The growing membership helped the club continually evolve, “The club grew as the membership grew because we upgraded. In 1985 Ben Alexander helped put the course through an extensive upgrade. We improved the greens and fairways, put in a new sprinkler system and made several other improvements. Even today the course condition is great because people like Ben and James (Mueller) helped make it great. The grass is natural. It’s Bermuda-328. James paid for all of the water boxes on the course. We planted all of the trees on the course in 1987.”

  They still have the same traditions that started all those years ago. Friday nights are game nights where they play cards, dominoes, shuffleboard, etc. They are popular social gatherings for many of the people in the county who visit with old friends and catch up on what is going on around the area and in the lives of each other.

 Thursdays are “scrambles.” They are hugely popular with the membership and people head there immediately after work to join in the fun. They are played without keeping scores as everyone hits a tee shot and all of the players on that team hit the next shot from that spot.

 Other traditions that continue are Super Bowl parties, Christmas dance and New Year’s Eve party. Hermann said that this year they’re bringing back the luau, “When we started this tradition, we used a whole pig cooked in the ground. We want to bring the tradition of the luau back.”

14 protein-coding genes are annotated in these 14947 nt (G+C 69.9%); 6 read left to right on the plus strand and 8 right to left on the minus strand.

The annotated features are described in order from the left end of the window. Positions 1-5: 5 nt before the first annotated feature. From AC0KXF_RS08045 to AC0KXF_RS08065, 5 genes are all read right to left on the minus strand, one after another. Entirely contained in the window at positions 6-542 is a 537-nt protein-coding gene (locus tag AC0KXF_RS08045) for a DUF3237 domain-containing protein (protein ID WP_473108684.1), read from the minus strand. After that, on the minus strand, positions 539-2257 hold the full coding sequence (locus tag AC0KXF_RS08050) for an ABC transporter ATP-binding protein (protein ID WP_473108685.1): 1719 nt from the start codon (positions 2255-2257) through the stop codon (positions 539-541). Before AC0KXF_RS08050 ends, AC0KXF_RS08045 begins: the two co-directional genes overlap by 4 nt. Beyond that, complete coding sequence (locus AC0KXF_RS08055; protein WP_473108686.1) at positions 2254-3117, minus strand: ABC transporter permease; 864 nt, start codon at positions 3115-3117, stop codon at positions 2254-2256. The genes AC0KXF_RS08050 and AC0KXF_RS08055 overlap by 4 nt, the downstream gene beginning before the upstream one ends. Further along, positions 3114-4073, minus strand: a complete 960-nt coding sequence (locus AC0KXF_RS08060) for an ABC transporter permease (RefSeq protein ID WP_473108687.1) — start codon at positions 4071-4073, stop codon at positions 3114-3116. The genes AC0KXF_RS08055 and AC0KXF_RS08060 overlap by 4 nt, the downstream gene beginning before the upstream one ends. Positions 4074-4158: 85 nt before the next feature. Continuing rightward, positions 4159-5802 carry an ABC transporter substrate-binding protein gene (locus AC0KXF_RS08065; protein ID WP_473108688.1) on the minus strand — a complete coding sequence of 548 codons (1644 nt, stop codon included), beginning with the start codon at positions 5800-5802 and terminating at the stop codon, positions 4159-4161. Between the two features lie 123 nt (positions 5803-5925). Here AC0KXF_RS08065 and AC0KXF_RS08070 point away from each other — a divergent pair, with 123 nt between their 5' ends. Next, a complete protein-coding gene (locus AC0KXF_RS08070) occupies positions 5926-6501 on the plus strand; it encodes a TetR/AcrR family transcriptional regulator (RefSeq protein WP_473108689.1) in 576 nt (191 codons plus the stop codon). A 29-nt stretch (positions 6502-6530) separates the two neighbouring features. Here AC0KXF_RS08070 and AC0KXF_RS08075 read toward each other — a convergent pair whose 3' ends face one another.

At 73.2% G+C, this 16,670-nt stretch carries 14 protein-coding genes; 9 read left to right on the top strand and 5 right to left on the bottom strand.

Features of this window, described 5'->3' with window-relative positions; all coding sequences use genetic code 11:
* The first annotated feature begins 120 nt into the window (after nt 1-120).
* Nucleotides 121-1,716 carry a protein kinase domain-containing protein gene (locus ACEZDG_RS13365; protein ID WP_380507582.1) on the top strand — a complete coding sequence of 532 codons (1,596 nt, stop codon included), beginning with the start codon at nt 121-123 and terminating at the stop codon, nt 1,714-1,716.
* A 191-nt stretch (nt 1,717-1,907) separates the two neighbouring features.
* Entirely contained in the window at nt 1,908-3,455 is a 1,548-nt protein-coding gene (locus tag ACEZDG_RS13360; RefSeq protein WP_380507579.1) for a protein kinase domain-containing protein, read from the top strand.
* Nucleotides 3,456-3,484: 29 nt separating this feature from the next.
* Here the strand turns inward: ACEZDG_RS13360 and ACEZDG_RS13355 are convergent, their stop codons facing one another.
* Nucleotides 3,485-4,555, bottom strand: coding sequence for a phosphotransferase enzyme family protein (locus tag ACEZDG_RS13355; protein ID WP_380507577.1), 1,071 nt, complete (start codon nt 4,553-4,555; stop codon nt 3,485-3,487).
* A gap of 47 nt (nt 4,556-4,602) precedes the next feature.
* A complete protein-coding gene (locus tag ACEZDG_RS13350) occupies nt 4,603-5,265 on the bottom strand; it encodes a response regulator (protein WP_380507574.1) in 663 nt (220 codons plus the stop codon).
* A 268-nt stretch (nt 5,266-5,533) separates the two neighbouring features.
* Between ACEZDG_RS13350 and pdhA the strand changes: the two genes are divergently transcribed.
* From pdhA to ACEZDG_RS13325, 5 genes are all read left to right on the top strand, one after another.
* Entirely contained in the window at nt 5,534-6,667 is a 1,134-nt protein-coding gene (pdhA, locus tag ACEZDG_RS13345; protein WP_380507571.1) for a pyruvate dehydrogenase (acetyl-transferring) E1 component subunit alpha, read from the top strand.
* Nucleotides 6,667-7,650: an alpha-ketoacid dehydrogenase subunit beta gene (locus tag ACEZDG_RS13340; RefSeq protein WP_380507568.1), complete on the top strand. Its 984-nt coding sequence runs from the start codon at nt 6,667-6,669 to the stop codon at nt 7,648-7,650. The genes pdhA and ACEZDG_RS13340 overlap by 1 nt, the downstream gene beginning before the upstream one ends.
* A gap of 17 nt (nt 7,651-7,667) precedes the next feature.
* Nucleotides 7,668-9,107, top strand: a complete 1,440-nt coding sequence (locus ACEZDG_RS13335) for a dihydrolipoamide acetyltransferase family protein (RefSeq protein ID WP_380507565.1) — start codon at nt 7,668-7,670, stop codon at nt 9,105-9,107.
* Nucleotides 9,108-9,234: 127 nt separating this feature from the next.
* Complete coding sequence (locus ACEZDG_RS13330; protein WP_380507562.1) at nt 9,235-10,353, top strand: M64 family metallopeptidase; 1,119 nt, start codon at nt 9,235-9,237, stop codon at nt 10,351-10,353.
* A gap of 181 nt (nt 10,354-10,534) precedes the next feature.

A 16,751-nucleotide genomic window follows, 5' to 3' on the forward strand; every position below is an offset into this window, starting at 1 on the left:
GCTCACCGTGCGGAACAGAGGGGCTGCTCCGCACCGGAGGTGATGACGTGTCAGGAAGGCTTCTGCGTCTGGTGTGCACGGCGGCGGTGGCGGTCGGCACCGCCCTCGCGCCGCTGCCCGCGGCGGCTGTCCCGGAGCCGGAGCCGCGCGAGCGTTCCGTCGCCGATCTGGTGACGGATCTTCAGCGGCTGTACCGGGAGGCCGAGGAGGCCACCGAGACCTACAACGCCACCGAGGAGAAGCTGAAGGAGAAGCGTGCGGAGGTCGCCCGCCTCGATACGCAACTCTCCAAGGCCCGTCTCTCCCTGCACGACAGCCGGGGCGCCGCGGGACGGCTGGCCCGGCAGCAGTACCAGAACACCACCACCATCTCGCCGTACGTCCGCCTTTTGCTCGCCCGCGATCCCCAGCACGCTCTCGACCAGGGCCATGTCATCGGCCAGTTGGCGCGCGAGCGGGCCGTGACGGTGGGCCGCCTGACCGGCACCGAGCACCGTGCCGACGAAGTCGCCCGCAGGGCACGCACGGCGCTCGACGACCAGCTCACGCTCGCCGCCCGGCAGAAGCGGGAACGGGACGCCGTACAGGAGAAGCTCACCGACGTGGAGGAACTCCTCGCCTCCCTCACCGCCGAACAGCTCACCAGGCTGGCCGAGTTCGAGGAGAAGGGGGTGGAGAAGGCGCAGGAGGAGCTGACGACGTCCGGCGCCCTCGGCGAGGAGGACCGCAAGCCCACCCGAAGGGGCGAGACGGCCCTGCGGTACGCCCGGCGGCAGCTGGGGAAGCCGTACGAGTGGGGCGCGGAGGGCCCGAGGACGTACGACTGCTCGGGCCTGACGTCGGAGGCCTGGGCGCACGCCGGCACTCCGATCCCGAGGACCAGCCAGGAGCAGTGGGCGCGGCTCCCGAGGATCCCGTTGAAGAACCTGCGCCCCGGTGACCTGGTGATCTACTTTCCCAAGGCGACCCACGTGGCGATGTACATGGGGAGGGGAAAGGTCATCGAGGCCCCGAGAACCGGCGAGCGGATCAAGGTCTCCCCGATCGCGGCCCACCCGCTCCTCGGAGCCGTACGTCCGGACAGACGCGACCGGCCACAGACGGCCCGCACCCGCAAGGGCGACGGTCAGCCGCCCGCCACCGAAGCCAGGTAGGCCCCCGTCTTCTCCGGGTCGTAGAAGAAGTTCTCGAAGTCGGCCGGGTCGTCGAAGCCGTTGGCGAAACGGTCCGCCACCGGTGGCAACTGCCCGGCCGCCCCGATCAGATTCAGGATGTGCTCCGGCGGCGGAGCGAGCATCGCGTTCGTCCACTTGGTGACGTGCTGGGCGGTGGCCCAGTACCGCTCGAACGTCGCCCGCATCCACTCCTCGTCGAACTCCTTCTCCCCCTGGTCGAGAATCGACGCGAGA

They’ll also have swimming lessons during the summer. One of the popular tournaments is the adult-child tournament.

 The club always works to create a family atmosphere where everyone feels welcomed. Being located in west Texas means that golf is a year-round activity. Abe Jean is the greens keeper and he works to keep the course in excellent shape, “It’s a 7-day a week job. I like to play golf and I work to keep the course in great shape. We deal with droughts and also with heavy rains, heat and ice. It’s always a challenge but we want to course to always be in great shape.”

 There are more than golf and other games at the club. They have a swimming pool and a stocked pond. The pond has been stocked over the years with various species and this year it’s already been stocked twice with Channel catfish, Crappie and Largemouth Bass.

 The country club board oversees the operations of the club and has 7 board members. The current members are; Melvin Lee – president; Bob Rostine – vice president; Cecilia Cannon – secretary; Mark Travis – treasurer; Mark Carter; Larry Lange and Jeff Smith. The board members serve for 2-year terms and are elected by the general membership at the January meetings.

 The club has several membership options for golfers and non-golfers. There is a “social membership” that runs $64.05/month. The member is allowed to fish in the pond, use the swimming pool and the clubhouse and games inside it. The regular golf membership is $90.74/month includes all of the above plus golf. If you want a golf shed with your membership, the dues come to $112.09/month. Right now they have open membership so anyone interested can go to the country club and join up. Ballinger Country Club remains committed to the traditions that started with it in 1923. Laughter and conversations fill the clubhouse and you find that enjoying golf and the other benefits of membership are simply the by-product of deep friendships.